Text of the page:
Sunday, October 21, 2007

Water, Water, Everywhere: But Not In Atlanta

There is a song from 1970 that made it to #4 on the US charts. It was song by a soul singer named Brook Benton and it was called, A Rainy Night In Georgia. Having lived in Macon for a couple of years, I distinctly remember there would be stretches of 2-3 weeks, where it would rain, over and over again.

Today, it's not that way. What the residents wouldn't give to see 2 weeks of solid soaking rain, right now.

Having friends and family in Atlanta, we often get detailed descriptions of how life is playing out there at any given time. And I have to say, from where I sit, it isn't looking good there at this stage of the time continuum. People simply cannot imagine how critical the current water shortage really is. As of this writing, Lake Lanier will be dry within three months. And I mean bone dry. (This is a lake with a 692 mile shoreline.)

But as I say all of this, as I highlight all of this discouraging news, it might not be as bleak as it looks right now, if certain people would look at priorities in a different light. A viable short-term solution could be implemented to ease (at least) some of the hardship, of this catastrophe. But alas, it's not.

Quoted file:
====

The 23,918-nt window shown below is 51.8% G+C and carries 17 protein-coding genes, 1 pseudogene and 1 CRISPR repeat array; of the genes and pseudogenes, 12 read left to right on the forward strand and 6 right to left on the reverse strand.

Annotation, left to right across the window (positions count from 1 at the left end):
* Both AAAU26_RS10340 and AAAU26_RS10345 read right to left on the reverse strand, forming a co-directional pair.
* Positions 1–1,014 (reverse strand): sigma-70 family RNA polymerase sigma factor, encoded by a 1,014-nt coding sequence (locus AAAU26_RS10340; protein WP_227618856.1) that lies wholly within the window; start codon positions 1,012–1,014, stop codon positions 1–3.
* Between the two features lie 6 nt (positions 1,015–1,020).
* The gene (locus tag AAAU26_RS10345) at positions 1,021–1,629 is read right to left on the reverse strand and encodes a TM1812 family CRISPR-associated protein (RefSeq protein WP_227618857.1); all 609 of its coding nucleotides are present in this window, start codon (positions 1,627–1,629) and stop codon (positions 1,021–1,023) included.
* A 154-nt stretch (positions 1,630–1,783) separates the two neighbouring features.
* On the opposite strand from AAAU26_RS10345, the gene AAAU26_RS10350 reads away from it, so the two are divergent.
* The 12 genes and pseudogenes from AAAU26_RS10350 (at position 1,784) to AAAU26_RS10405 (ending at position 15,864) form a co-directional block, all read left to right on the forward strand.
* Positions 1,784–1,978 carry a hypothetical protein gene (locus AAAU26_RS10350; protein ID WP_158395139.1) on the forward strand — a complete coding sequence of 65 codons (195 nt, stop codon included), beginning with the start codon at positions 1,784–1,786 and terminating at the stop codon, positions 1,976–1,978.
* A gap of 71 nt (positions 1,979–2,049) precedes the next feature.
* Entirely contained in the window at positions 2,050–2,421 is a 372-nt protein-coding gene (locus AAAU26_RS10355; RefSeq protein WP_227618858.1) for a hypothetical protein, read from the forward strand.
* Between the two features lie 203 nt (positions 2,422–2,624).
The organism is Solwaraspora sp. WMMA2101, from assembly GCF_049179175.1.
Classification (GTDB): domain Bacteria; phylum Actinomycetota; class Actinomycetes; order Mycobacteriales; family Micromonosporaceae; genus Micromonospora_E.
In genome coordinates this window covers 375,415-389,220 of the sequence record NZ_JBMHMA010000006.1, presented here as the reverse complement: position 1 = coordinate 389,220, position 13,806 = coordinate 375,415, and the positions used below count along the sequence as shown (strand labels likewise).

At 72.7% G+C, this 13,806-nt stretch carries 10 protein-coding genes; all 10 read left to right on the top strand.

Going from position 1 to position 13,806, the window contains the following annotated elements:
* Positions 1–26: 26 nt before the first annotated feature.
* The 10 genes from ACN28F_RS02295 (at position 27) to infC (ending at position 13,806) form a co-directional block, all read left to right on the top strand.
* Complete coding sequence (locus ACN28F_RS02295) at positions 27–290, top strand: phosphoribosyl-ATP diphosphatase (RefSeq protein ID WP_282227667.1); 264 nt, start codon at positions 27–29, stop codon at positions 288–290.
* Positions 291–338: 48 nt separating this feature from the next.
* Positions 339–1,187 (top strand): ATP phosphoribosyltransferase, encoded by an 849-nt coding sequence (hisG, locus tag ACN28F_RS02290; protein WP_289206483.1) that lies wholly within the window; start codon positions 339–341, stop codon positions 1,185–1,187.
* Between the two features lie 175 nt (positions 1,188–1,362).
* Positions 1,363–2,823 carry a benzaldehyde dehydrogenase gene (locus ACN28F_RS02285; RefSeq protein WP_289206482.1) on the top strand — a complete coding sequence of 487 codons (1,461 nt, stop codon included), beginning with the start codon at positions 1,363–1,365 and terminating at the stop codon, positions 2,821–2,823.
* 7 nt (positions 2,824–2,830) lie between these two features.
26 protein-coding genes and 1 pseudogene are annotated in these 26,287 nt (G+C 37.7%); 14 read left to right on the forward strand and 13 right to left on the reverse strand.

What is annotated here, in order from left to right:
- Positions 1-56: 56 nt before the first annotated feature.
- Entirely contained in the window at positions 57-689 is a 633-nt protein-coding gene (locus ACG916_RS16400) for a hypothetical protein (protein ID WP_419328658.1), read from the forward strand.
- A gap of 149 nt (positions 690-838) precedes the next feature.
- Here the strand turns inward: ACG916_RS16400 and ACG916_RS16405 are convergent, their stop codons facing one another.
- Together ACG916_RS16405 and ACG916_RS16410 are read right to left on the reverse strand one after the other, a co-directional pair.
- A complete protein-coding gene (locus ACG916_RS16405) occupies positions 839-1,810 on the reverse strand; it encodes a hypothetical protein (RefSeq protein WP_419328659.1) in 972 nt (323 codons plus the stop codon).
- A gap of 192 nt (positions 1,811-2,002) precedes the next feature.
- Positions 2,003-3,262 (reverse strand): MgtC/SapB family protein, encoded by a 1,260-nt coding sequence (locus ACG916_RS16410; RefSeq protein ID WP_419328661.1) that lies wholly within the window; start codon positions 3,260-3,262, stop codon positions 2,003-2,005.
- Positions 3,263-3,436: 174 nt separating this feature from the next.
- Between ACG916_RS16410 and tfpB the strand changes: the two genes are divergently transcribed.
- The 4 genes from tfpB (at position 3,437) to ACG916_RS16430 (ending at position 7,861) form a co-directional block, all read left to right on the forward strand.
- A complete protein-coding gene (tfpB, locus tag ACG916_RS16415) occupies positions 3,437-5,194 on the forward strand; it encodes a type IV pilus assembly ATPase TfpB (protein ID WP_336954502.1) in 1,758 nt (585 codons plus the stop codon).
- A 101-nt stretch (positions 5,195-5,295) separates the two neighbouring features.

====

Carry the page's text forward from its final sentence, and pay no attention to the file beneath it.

You see, Georgia has two huge man-made reservoirs, Lake Lanier and Lake Allatoona. They are run by the Army Corps of Engineers (ACE), normally a fine federal entity. I say this because, they are not doing a fine job, right now. They have within their power, the opportunity to ease some of the hardship caused by a severe drought in this part of the country.

So how can this be eased, you ask?

ACE could just slow the rate that the runoff is dumped out of the dam, thus conserving precious H2O, necessary for the maintenance of homeostasis in the human body. But they aren't. They could give the word and it would be done. But they won't. They could do something to help citizens of the United States of America that pay taxes and contribute greatly to the country, as a whole. They simply do not want to.

Why would they not help their countrymen? The answer can be found in this article.

Florida has complained the state is not sending enough water downstream to protect endangered and threatened mussels on the banks of a drying river. And Alabama Gov. Bob Riley has urged the corps to release more water from Georgia's lakes to help his state cope with the dry conditions.